FERC’s Friday night dump

Source: By Kelsey Tamborrino, Politico • Posted: Friday, July 6, 2018

Regulators at FERC have known that one day they would have to decide how they would move to protect the power markets they oversee from the state-enacted energy programs, particularly those that support nuclear units, that are tilting the playing field. A divided FERC waded in Friday nightin a way that raised concerns among climate advocates and consumer groups about the future of the markets and the viability of state energy initiatives.

So … what happened? PJM Interconnection, which runs the market that spans 13 states, came to FERC with two proposals this spring for “mitigating” state energy programs in its capacity market that ensures enough power plants are available to provide electricity. FERC didn’t like either PJM plan. But the commission’s three Republican members ordered PJM to rewrite its current market rules, declaring they were “unjust and unreasonable and unduly discriminatory.” The order — which was published at 8:45 p.m. Friday — stated the current rules didn’t protect competition in the capacity market against “unreasonable price distortions and cost shifts” from the state policies that are keeping older, uneconomic plants resources in operation or subsidizing new power technologies that aren’t yet competitive. Axing the current rules may indicate that FERC’s tolerance for state programs may be over.

In a late-night tweetstorm, Democratic FERC Commissioner Rich Glick took issue with the move, writing that the agency shouldn’t use its authorities to restrain state efforts to address global warming. “Doing so puts the Commission on the wrong side of history in the fight against climate change,” he said.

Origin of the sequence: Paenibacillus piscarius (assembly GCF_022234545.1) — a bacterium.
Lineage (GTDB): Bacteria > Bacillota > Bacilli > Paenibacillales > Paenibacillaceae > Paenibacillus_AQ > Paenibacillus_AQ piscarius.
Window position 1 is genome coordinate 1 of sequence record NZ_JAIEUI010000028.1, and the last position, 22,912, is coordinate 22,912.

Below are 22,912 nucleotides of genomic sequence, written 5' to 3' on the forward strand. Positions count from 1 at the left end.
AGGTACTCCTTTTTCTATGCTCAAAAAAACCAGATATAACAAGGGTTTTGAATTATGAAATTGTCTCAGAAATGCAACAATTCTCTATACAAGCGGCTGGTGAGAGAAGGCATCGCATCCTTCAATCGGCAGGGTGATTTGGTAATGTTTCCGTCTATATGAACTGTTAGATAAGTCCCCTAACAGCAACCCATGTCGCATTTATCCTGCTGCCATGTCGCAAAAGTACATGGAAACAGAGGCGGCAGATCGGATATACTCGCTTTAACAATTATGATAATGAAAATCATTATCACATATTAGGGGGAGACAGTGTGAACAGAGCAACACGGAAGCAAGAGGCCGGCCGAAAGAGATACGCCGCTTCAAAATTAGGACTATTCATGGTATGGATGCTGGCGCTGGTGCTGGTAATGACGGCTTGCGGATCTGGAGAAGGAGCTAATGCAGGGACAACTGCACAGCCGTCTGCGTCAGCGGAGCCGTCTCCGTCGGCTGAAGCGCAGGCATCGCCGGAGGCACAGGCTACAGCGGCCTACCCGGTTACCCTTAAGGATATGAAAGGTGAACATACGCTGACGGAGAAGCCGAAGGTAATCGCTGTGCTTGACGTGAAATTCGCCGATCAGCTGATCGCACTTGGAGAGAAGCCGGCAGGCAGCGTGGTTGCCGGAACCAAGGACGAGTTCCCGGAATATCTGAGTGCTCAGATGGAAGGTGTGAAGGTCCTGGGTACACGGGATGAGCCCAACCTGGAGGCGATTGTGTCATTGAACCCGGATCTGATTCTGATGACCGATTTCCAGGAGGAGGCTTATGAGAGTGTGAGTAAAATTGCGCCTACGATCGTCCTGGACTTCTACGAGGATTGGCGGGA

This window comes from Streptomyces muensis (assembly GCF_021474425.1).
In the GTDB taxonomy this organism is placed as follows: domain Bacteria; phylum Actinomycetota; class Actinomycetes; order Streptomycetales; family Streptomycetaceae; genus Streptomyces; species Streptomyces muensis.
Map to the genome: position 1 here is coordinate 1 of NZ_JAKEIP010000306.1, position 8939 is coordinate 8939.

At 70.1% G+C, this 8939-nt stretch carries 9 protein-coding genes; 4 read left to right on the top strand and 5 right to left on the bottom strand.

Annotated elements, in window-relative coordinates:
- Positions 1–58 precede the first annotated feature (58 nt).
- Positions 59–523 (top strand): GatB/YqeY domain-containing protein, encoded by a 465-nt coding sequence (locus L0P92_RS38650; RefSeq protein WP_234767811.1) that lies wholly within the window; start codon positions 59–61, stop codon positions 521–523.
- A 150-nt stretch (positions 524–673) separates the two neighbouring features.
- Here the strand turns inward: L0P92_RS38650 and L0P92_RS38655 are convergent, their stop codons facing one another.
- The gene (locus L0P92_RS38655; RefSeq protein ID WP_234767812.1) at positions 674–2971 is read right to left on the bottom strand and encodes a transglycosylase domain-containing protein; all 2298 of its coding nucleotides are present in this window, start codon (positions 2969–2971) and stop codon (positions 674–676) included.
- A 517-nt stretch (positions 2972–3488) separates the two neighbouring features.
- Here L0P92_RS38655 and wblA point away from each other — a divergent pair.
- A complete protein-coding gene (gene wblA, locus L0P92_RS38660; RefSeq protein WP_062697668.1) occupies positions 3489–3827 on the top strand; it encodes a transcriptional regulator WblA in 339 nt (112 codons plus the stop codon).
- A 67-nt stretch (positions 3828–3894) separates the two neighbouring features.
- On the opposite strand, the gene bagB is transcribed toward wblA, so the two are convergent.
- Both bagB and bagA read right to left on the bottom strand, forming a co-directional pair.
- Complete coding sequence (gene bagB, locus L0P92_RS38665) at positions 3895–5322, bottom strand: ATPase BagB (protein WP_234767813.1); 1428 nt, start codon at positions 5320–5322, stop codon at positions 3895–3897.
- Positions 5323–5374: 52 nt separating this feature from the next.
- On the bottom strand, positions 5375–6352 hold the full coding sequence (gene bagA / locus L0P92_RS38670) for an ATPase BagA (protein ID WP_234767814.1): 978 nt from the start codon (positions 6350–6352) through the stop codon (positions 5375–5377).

Fellow Democrat, Cheryl LaFleur, also weighed in with a sharp dissent. The majority was considering “the most sweeping changes to the PJM capacity construct since the market’s inception more than a decade ago.” The commission, she added, is “proceeding to overhaul the PJM capacity market based on a thinly sketched concept, a troubling act of regulatory hubris that could ultimately hasten, rather than halt, the re-regulation of the PJM market.”

Doing DOE’s work: Public Citizen’s Tyson Slocum has been raising this issue to ME since before the Energy Department’s grid study was released last year, warning that DOE’s efforts to rescue coal and nuclear plants would surely give cover to PJM’s plans. “FERC is now clearing a wide path … for PJM to implement a ‘market-based’ bailout for uneconomic power plants that will have profound impacts on working families’ utility bills and on states’ ability to craft emissions reduction strategies,” he said by email. “Everyone remains focuses on the DOE’s clumsy efforts to pick winners and losers, while FERC quietly just gave a green light for PJM to do the same.”

What now? FERC is taking comments through Aug. 28 and will “make every effort” to issue new rules by Jan. 9.